Why is mutation often regarded as a genetic error?
Generally speaking, mutation is a change in the DNA sequence. There can be different types of mutations differentiated in accordance with the character of the change. The main point is that mutations affect the organism’s functioning significantly. The function changes are abnormal; they often result in developmental delays and diseases – that is why mutations are commonly regarded as genetic errors. In the meantime, it should be pointed out that mutations’ impact can be likewise positive.
What arguments of the evolutionary model would the advocates of Intelligence Design have to address?
The principles of the Intelligence Design (ID) theory contradict those that constitute the basis of Darwin’s theory of evolution. Hence, the advocates of ID mainly argue the thesis that the environmental forces are sufficient to determine the appearance of organisms and their survival. In the meantime, the advocates of ID should address some other aspects of the evolutionary theory to make it look more rational. Thus, for instance, they need to explain the diversity of the life forms and the functional similarity of the parts of different organisms.
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Besides those covered in Origin of Species, what additional data did Darwin rely on for his conclusion regarding natural selection?
It would be wrong to claim that the Origin of Species was based entirely on Darwin’s observations on the Galapagos Islands. The Galapagos finch examples were reviewed over and over again as the scientist received new evidence. He registered all the changes in his notebooks that illustrate how the final conclusions were formed. Before finishing his theory, Darwin studied a large scope of the relevant literature related not only to biology but economics and animal breeding as well. He read various authors from John Milton to Jean-Baptiste Lamarck and was strongly influenced by Thomas Malthus’s theory of population.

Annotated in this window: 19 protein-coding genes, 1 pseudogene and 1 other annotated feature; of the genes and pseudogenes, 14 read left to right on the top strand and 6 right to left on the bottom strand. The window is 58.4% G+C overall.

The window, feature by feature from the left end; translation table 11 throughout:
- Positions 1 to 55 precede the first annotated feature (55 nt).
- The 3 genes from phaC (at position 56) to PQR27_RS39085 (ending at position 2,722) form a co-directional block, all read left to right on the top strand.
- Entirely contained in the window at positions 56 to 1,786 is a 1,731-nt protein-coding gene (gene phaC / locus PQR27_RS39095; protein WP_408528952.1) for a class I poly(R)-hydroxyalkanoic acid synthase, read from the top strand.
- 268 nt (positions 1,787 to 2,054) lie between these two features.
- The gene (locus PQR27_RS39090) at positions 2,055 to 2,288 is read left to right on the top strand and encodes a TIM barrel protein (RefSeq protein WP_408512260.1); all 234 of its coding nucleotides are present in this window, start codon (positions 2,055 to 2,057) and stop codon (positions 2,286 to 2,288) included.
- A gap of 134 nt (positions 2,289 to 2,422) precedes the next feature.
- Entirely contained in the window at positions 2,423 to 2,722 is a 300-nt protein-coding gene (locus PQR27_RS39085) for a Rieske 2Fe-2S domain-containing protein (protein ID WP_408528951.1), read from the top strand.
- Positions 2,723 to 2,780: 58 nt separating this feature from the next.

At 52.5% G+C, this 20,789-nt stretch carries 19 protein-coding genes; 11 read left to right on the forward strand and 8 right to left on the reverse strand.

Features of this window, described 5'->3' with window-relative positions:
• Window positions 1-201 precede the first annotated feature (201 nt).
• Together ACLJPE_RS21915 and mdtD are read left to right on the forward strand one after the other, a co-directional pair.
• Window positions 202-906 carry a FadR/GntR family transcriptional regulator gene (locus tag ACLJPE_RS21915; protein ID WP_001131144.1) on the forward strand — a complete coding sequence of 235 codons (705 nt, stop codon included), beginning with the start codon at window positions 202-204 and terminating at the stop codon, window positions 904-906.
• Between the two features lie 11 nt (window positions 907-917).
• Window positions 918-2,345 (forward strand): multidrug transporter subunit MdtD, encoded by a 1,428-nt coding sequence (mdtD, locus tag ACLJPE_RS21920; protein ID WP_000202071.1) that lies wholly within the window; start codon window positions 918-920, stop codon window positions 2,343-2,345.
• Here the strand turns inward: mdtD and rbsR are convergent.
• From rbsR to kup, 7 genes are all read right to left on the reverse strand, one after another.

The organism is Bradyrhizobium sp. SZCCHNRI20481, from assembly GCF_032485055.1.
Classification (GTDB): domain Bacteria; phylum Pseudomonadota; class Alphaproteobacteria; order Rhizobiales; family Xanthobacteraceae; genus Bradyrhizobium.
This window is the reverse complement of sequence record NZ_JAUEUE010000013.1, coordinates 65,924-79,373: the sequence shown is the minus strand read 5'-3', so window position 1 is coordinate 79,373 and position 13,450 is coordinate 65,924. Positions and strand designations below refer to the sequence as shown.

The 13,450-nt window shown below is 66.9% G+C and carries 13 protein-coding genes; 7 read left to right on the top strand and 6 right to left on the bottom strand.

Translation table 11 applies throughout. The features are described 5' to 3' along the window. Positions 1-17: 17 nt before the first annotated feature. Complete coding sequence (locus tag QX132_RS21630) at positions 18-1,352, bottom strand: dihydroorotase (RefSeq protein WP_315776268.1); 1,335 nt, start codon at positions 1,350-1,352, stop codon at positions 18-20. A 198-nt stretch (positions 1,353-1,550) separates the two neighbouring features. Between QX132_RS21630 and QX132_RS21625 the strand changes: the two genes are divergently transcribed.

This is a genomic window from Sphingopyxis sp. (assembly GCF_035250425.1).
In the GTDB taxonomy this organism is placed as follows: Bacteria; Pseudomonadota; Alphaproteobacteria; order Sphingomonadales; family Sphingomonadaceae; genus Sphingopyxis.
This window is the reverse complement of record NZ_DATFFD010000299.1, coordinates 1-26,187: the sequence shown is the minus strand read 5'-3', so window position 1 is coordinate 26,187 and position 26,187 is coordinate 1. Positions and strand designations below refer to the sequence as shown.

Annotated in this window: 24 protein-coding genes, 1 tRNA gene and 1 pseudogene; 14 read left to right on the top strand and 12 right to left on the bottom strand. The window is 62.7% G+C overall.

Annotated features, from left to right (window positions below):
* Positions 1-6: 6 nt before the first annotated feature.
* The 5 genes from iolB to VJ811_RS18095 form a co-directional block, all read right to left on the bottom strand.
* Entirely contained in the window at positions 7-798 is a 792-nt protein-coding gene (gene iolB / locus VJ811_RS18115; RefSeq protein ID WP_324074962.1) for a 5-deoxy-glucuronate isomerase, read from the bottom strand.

How do replication, mutation, translation and transcription tie into the evolutionary process?
Modern science believes that genetic variation is the main driver of evolution as it explains the differences and the similarities between species. Hence, the evolution of meiosis or its transformation from mitosis might be interpreted as an allegory for the natural selection mechanism. Thus, the two forms of cell division have a lot of similarities; in the meantime, meiosis is evidently an improved form as its structure is much more complex.
What role do gene flow and genetic drift play in evolutionary change?
Gene flow and genetic drift play an important role in evolutionary change. Thus, as gene versions are transmitted from one population to another that would not initially have them, gene flow becomes an important element of the gene variation process. Genetic drift, in its turn, changes the genetic characteristics of one and the same population leading directly to the evolutionary change.